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Geologic Unit: Dismal
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Map showing publication footprint
  • Usage in publication:
    • Dismal formation*
  • Modifications:
    • Original reference
  • Dominant lithology:
    • Sandstone
    • Shale
    • Coal
    • Conglomerate
  • AAPG geologic province:
    • Appalachian basin
Publication:

Campbell, M.R., 1897, Tazewell folio, Virginia-West Virginia: U.S. Geological Survey Geologic Atlas of the United States Folio, GF-44, 6 p., scale 1:125,000


Summary:

Dismal formation. Shale and sandstone, with several important coal seams, and, in western part of quadrangle, a coarse conglomerate (Dismal conglomerate lentil, 0 to 120 feet thick), near middle. Thickness 490 feet. Overlies Raleigh sandstone and underlies Bearwallow conglomerate. Age is Pennsylvanian.
Both the formation and the conglomerate lentil named from exposures on Dismal Creek, Buchanan Co., southwestern VA. Extends into southern WV.

Source: US geologic names lexicon (USGS Bull. 896, p. 613).


Map showing publication footprint
  • Usage in publication:
    • Dismal Sandstone Member*
  • Modifications:
    • Revised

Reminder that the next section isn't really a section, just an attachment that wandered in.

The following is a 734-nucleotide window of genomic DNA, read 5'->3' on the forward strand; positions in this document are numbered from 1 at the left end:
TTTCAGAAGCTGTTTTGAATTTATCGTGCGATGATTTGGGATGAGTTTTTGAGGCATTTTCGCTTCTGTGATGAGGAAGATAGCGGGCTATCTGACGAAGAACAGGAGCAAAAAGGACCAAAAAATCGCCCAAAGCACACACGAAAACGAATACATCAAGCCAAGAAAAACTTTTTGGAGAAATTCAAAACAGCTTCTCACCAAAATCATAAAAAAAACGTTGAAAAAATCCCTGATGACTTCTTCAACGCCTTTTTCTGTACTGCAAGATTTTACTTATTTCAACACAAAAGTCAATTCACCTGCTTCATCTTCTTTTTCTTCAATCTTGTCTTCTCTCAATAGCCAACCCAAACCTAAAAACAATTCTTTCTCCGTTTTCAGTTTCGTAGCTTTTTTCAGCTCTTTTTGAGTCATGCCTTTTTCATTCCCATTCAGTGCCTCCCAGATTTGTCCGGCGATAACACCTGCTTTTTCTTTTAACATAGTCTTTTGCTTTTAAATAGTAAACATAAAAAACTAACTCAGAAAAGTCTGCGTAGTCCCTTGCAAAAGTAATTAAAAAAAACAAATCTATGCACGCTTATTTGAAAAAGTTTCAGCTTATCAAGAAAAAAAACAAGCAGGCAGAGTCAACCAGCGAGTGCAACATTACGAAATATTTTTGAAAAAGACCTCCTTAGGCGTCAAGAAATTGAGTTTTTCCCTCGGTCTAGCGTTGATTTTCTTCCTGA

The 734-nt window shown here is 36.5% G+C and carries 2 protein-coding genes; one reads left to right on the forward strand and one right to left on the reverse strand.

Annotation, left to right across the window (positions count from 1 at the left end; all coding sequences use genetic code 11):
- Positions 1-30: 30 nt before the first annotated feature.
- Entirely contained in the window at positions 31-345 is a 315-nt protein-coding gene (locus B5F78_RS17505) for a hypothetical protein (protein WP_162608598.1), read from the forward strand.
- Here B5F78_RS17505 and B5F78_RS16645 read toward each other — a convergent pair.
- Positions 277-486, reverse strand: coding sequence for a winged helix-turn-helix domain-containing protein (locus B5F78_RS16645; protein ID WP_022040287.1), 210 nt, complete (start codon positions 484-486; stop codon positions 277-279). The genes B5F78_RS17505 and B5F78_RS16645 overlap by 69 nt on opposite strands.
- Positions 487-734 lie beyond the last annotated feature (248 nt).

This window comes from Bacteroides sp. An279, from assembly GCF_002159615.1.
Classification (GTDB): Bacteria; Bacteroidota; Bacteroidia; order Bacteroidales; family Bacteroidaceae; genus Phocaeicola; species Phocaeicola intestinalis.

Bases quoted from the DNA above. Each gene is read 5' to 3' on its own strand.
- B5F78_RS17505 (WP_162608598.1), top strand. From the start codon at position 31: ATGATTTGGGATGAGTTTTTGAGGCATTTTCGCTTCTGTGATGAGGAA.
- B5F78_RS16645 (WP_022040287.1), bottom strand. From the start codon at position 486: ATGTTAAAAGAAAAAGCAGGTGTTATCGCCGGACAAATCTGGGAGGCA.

• Age modified
  • AAPG geologic province:
    • Appalachian basin
Publication:

Englund, K.J., and Teaford, N.K., 1980, Maps showing the coal resources of the Jewell Ridge quadrangle, Buchanan and Tazewell Counties, Virginia: U.S. Geological Survey Miscellaneous Field Studies Map, MF-1211.


Summary:

Dismal Formation and its Dismal Conglomerate Lentil of Campbell (1897) are revised as Dismal Sandstone Member of New River Formation, one of its four named members. Overlies Council Sandstone Member; underlies McClure Sandstone Member. Age is refined to Early Pennsylvanian.

Source: GNU records (USGS DDS-6; Reston GNULEX).


For more information, please contact Nancy Stamm, Geologic Names Committee Secretary.

Asterisk (*) indicates published by U.S. Geological Survey authors.

"No current usage" (†) implies that a name has been abandoned or has fallen into disuse. Former usage and, if known, replacement name given in parentheses ( ).

Slash (/) indicates name does not conform with nomenclatural guidelines (CSN, 1933; ACSN, 1961, 1970; NACSN, 1983, 2005). This may be explained within brackets ([ ]).